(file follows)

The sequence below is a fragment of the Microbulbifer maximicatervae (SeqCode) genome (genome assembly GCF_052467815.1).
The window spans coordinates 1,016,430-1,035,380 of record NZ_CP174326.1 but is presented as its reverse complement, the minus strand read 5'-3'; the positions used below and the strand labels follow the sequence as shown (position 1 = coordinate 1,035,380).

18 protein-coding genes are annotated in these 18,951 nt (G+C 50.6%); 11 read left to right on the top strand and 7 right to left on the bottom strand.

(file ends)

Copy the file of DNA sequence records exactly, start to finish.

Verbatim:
The sequence below is a fragment of the Microbulbifer maximicatervae (SeqCode) genome (genome assembly GCF_052467815.1).
The window spans coordinates 1,016,430-1,035,380 of record NZ_CP174326.1 but is presented as its reverse complement, the minus strand read 5'-3'; the positions used below and the strand labels follow the sequence as shown (position 1 = coordinate 1,035,380).

18 protein-coding genes are annotated in these 18,951 nt (G+C 50.6%); 11 read left to right on the top strand and 7 right to left on the bottom strand.